Below is a live presentation I made. I hope you'll find it useful!
(Be forewarned: I don't start speaking until 10 seconds into the recording):
The following is a transcript of the video:
I've been getting a common question both on Facebook and by email from freelancers. And that question is, "How do you get clients?"
Most of them are new at freelancing but even those who've been freelancing
for five years or more still have this question.
And if you're a freelancer and you're wondering where or how to find your next client, it's an urgent question because the answer will affect your ability to make a living to support yourself and/or your family.
Freelancers: Your answer to this question will affect your ability to make a living to support yourself and/or your family
While we're waiting for the actual show to begin, can you do me a favor and share the link to this video with freelancers you know who you think might be able to benefit from it? You can look either below the video or somewhere maybe beside the video for a share link.
Before we begin I wanted to share with you some books that have helped me when I was getting started. I began freelancing in 2008, so these are not the newest books and I am sure there are newer books out there about my marketing for freelancers but these are very good. I think they're still available, so if you're inclined I recommend these.
The first one is Marketing for Solos by Jeanna Poole and I remember when I had a website for freelancers, I interviewed Jeanna in a webinar and she's a really smart lady. You will learn a lot from from this book.
?????Let's see, what does it say? So it's talking about finding your niche, speaking the language of results with copywriting, living your message, choosing the right marketing tools and activities.
This was published in 2011 but, you know, the principles of marketing do not change. The tools, the platforms they may change but the principles of marketing stay the same.
The other book I recommend is The Wealthy Freelancer. This book was written by three freelance copywriters, Steve Slaunwhite, Pete Savage, and Ed Gandia.
I have also interviewed Steve and Ed Gandia and I once collaborated on something for freelancers.
These guys are living it. They're full-time freelancers, they're earning amazing incomes from freelancing so when I see someone who's doing what I want to do or who has achieved what I want to achieve, I listen to them.
When I asked my subscribers what they've been doing and what hasn't been working, what struck me was that people are doing some of the same things. But for some people the strategy a works but for other people the same strategy hasn't been working.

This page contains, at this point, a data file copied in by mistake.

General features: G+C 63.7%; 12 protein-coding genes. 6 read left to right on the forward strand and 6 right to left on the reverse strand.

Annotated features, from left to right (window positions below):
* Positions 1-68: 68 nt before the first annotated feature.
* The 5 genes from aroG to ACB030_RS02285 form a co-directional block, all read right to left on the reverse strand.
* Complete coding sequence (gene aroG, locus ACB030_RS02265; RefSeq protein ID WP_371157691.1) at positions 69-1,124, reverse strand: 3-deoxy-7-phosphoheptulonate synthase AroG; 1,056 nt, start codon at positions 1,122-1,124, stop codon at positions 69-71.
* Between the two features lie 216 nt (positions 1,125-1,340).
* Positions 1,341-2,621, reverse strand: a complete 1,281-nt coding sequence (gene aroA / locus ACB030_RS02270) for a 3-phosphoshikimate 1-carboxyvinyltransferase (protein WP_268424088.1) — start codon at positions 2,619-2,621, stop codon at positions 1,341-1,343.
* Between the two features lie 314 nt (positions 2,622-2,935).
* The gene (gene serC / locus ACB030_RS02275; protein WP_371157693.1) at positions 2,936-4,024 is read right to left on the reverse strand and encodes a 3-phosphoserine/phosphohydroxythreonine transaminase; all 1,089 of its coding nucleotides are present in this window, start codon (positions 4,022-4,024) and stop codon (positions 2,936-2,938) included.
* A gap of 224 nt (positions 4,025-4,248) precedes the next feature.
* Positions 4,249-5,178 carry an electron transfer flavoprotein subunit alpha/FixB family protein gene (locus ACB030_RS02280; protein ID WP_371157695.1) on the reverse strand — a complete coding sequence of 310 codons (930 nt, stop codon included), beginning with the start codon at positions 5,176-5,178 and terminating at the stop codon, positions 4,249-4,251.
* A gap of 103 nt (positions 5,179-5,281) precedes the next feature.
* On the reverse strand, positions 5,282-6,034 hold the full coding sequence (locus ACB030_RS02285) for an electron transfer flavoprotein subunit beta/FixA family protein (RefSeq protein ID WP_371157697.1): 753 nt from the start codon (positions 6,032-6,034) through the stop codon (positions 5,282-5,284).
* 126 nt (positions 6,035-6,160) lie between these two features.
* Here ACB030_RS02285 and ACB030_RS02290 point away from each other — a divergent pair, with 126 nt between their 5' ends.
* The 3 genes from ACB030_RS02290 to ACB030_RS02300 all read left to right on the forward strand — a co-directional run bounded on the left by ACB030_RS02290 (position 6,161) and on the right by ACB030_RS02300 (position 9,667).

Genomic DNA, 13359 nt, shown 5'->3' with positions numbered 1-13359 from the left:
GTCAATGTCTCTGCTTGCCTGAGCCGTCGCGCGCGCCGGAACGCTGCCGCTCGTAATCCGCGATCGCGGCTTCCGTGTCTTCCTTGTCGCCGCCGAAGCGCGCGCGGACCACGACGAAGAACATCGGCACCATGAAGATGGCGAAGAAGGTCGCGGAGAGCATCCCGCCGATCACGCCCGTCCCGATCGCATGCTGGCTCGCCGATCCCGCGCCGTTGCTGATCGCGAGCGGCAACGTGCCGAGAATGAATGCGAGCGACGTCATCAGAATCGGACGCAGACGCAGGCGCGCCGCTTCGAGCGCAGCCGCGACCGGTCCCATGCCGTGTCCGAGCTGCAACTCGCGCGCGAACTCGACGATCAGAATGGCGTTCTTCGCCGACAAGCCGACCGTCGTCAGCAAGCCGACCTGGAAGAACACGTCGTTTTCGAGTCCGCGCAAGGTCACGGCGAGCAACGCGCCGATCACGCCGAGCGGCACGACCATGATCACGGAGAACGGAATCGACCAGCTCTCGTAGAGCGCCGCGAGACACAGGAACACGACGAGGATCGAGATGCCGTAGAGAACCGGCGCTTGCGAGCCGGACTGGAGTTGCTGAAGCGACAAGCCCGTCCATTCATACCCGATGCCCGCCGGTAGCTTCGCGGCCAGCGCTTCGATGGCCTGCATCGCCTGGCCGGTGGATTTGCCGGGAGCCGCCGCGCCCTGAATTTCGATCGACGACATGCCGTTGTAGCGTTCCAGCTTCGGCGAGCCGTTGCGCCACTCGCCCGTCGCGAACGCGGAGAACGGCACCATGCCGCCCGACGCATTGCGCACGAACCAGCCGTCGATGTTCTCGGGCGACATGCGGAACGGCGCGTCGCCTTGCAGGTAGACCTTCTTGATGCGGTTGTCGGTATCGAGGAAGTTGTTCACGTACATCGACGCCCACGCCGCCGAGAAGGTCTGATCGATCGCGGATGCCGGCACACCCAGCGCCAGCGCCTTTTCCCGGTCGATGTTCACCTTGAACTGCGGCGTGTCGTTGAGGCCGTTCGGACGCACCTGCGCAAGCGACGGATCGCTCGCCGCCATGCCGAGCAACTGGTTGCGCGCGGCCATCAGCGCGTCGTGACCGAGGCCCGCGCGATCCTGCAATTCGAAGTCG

That makes you wonder right? That maybe it's not the strategy per se that's that's lacking, maybe it's a personality fit, maybe it's a market fit.
There's something I wanted to show you and this relates with what I think is one of the biggest mistakes freelancers make when we're marketing our services:
We tend to overestimate what a specific strategy or tactic can do and we underestimate the amount of time and/or money it will take to make that strategy work.
Does that make sense?
Kim is saying that for her BNI networking with BNI has been the best for her business and BNI referrals account for over 50% of her income.
That is great! Now, when you find something that works then you want to double down on that and optimize it, so it works even better.
Let me just show you this matrix. The x-axis shows time. Less time is on the left and the more time that a particular marketing strategy takes, it's going to be on the right side of the matrix.
And on the y-axis I'm showing you the cost to implement a particular marketing strategy. The lower cost is at the bottom of the image, and the higher cost strategies are on top.
This is a matrix where we can map out different marketing strategies based on the amount of time that it takes to get results and the amount of money it takes to implement.
I put referrals and in the third quadrant. Let me know if you agree with my mapping of these strategies, okay?
I think asking for a referral takes very little time to do and you could get results in a very short time as well, and it doesn't cost anything really. It doesn't cost anything to pick up the phone and call somebody or to send somebody an email or a quick message even on Facebook .
So next in this quadrant which takes a little bit more time and a little bit more money is speaking public speaking. I found public speaking to be very effective because you're displaying your expertise right then and there, so people are already sold to you, assuming you give a good
And I'm talking about live speaking, by the way. This is face to face, not what I'm doing right now, although this could actually work as well. But what I'm talking about is speaking like on a stage in a live in-person event.
My question for you, Kim, is you have a BNI networking group, have you tried speaking getting speaking engagements or do you have opportunities within BNI to do something like this? To address a bigger group and show
them what what you're good at show them your marketing expertise?
Moving on from marketing strategies that don't take a lot of time, we have social ads like Facebook.
Kim is saying that they take turns being the featured speaker for 10 minutes. That's great, that is something. And you can absolutely optimize your 10-minute presentation so that you will get even more inquiries later on. One thing I'm thinking of is to pitch your consulting services rather than your
web design services because I am assuming that you charge more for consulting, you'll make more money as a consultant than as a web designer.
I'm really glad you have that opportunity. Try to find other opportunities if there are other local groups in your area then you can start networking there as well and try to pitch a topic for them so they will consider you as a speaker.
Going back to social ads, by this I mean something like Facebook ads where you're targeting very specifically your ideal client. I just sold, for example, a 497 coaching using a Facebook ad that I spent I think $2 on. That's an excellent ROI right there.